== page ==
On the Front Lines: Kinesiology Alumni

May 19, 2021
Stock Image: bottom half of masked face over dark background

The COVID-19 pandemic affects our health, well-being and nearly every aspect of our lives—but for some more than others. Those working in healthcare, including many Kinesiology graduates, continue to face precarious situations to care for others. (Read more COVID-19 stories: Meet the COVID Crew | Mini-MOOC, Massive Results)


Traveling intensive care unit nurse, Scottsdale, Ariz.
B.S. ’17

In what ways has your work been affected by COVID-19?

Wow. Well, it has been quite affected! I was working at Spectrum Health in Grand Rapids, Mich. for the last year. But in January 2021, I decided to become a travel nurse because of the pandemic and signed a crisis contract. The hospital where I currently work is trying to function way beyond capacity. We have been creating makeshift intensive care units (ICUs) in areas of the hospital that were never meant to be ICUs. A typical day involves me trying to care for 2-3 very sick patients (most who have COVID-19). Since there is not enough staff to care for all the patients, best practices are very unfortunately not always possible. I try my absolute hardest to give the best care to my patients, but I am also part of a team. If other nurses need help in an emergency, I am there to help. This is what functioning in a “crisis” surge is like. Everyone is trying to navigate through all this chaos and help save people’s lives.

How do you stay positive? 

It’s been hard on me in every way. My job is quite mentally, emotionally and physically exhausting. I don’t think many people know what goes into caring for critically ill patients. But at the end of the day, I reflect on my day with coworkers and leave my work at work. I go home and try to live my life and stay healthy so that I can be the best support system for my patients that I can be.

What is the scariest thing that happened and how did you handle it? 

I’ve had many scary situations but generally, the scariest is when someone in the ICU is in medical danger. I stay calm and ask for help so that I can make changes to improve the patient’s health with the guidance of a provider. But specifically, one patient comes to mind. He was being ruled out for COVID and while I was taking care of him, his heart stopped while going to the restroom. We resuscitated him on the floor. It was one of the craziest things that has happened to me as a nurse.

Why do you do this job? 

I do this job because it is fulfilling. I had a previous career at a healthcare business company in Chicago, but my goal was to always be at the bedside. So I went back to school after my time at Michigan State and got another bachelor’s degree in nursing. Nursing is a difficult career, but it is so satisfying to me that I have a job where I feel proud of what I do every day.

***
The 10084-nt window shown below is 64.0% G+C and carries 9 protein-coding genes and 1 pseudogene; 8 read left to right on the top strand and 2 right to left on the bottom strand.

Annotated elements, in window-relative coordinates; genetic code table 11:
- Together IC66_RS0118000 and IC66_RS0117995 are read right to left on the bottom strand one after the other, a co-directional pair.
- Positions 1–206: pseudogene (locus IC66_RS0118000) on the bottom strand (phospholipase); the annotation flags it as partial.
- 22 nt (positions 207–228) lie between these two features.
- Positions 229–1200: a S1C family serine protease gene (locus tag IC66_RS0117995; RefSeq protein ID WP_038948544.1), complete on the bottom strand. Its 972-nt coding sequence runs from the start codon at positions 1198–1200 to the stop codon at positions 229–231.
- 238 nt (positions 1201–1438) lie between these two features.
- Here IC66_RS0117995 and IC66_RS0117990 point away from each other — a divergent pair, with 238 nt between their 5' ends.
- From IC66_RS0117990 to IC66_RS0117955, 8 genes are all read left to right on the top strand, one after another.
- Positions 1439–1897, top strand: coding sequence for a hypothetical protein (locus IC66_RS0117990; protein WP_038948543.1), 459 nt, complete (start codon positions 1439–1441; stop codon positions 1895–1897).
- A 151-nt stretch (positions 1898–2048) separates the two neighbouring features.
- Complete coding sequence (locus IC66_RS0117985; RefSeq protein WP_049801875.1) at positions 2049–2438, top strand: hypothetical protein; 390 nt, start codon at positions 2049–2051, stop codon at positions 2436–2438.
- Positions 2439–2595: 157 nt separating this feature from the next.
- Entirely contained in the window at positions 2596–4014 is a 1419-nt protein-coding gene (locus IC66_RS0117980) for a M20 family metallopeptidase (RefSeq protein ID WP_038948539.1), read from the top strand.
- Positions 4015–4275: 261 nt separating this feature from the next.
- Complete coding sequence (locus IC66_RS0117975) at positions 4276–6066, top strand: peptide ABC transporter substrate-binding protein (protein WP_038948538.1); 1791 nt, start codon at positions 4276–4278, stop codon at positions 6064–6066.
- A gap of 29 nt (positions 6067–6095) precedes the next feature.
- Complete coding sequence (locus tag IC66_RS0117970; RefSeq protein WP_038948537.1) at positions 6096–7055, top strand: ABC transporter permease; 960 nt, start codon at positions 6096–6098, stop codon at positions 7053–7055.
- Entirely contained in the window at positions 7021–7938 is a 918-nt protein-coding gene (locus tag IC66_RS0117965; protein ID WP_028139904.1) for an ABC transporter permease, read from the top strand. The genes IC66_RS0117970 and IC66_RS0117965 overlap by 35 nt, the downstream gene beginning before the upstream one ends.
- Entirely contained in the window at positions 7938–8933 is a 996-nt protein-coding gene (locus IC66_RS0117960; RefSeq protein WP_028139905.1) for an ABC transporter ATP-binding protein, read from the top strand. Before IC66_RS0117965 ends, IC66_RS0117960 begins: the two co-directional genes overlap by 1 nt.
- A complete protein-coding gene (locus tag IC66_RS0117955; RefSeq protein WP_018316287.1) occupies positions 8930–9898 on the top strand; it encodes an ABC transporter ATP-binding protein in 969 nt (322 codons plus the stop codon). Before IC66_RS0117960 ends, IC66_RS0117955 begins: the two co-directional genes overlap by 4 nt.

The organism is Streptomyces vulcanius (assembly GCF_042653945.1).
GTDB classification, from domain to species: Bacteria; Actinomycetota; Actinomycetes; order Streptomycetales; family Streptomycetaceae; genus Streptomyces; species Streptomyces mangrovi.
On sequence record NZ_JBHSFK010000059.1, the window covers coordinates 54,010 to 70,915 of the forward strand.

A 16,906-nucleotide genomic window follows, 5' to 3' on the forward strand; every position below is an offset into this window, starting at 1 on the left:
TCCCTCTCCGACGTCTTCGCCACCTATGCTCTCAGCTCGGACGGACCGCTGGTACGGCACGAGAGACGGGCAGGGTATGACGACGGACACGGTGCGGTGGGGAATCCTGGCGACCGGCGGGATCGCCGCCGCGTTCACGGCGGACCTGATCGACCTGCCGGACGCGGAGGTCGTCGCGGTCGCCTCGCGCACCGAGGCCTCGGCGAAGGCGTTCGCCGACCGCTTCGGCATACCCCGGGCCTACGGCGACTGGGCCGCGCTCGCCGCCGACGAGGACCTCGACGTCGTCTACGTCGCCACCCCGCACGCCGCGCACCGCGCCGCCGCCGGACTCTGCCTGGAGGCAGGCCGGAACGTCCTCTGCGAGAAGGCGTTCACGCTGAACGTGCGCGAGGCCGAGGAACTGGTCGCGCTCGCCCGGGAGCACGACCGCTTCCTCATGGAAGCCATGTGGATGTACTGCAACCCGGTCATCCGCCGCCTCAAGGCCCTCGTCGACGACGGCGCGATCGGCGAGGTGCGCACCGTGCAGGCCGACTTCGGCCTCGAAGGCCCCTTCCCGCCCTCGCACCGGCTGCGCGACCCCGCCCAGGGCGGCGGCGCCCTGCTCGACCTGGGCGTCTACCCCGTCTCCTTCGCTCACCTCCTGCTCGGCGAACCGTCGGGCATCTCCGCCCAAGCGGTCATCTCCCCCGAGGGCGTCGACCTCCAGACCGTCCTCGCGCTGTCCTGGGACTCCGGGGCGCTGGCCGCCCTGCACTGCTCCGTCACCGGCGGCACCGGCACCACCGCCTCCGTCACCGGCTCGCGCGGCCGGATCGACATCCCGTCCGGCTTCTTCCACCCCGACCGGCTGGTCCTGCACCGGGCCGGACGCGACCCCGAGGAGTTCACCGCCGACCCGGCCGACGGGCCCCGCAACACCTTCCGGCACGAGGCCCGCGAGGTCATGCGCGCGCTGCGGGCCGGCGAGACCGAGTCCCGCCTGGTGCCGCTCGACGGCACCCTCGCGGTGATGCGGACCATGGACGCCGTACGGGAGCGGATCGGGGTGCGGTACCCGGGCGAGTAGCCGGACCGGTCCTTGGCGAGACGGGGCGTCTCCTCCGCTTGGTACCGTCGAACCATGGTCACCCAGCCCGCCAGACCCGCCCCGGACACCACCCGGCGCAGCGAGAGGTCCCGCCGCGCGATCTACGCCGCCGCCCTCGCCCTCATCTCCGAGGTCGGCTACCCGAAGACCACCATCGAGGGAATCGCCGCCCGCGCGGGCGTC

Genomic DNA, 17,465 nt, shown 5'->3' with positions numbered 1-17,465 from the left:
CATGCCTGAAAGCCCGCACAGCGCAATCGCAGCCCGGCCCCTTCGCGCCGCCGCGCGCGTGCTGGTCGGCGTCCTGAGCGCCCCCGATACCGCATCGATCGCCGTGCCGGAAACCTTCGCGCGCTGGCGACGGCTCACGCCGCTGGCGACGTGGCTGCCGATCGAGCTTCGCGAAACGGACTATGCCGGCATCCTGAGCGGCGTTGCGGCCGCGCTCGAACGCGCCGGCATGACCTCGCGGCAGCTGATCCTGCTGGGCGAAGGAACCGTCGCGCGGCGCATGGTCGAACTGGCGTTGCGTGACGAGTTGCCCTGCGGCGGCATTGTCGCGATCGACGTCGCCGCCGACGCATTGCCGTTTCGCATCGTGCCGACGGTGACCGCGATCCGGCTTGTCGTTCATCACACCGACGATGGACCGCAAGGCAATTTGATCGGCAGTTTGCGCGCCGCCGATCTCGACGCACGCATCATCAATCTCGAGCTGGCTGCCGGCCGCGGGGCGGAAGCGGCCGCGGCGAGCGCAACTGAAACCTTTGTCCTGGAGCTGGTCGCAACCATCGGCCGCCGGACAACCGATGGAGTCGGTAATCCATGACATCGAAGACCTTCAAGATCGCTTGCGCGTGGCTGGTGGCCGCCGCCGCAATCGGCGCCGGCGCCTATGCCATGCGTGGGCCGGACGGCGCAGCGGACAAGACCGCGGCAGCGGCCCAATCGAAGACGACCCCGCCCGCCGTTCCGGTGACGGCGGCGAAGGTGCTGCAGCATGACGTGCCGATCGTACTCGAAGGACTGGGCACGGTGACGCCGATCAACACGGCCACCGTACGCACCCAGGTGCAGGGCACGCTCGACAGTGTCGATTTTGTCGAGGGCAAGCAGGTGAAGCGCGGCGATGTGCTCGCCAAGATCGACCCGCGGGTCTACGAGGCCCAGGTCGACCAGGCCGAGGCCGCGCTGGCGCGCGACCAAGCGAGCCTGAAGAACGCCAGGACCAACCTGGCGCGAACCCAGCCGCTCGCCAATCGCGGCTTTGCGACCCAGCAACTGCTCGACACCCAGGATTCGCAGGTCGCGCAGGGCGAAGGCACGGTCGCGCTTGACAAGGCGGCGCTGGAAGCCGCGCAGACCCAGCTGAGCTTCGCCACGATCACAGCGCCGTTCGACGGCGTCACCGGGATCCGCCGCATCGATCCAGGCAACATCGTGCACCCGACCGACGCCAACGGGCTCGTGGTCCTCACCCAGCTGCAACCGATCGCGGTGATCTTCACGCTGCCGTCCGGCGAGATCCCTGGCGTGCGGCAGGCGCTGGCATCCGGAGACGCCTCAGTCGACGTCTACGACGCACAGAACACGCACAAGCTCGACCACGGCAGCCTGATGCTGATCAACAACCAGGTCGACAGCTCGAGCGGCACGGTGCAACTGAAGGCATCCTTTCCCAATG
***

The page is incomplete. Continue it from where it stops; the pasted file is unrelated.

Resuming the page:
How does kinesiology relate to nursing?

My Kinesiology degree has allowed me to be more aware of people’s overall physical well-being. Not only do the medications I give patients help, but moving them and feeding them adequately helps them overcome illness. So even though my patients are often in critical condition, repositioning them in bed or getting physical therapy involved goes such a long way in a patient’s recovery process. It’s crucial to always keep patients moving.


Cardiac sonographer, Massachusetts General Hospital, Boston, Mass.
B.S. ’17

What has changed in your workplace since the pandemic started?

Once COVID-19 hit our area, the hospital gradually started to shut down, transitioned most appointments to virtual and canceled all elective procedures. What is normally a world-renowned hospital turned into one of the largest COVID response institutions in Massachusetts. Our workflow dropped dramatically from doing routine echocardiograms, to only the patients that were critically ill. My job turned into working every other day for three months as an attempt to limit our potential exposure to the virus. However, the demand for echoes became increasingly needed as we learned how COVID affected our patients. As our department realized this virus was not going away any time soon, we adapted our processes to limit our exposure when caring for our patients. Toward the end of 2020, our workflow returned to a more “normal” state and we continue to utilize these adapted protocols to keep everyone safe.

What worried you the most? 

I was definitely nervous about exposing my immediate family, along with my girlfriend and her family. Mass General was admitting most transfers who had COVID from outside hospitals, which put my coworkers and I at the forefront. Being a cardiac sonographer, it is our duty to go into a patient’s room to evaluate them for upwards of an hour at a time. With so many unknowns, I was unsure if the personal protective equipment (PPE) I wore was actually going to be enough to protect me. Or if I would be unknowingly exposed at work and bring it home to my loved ones. I was in a state of anxiety every time I had to go interact with a patient with COVID, questioning if this was the time I finally would get it. Handling this mentality took a long time to conquer. I remember fit testing my N95 mask 3-4 times before entering a room to make sure I had a good seal. 

Why did you choose your specialty area?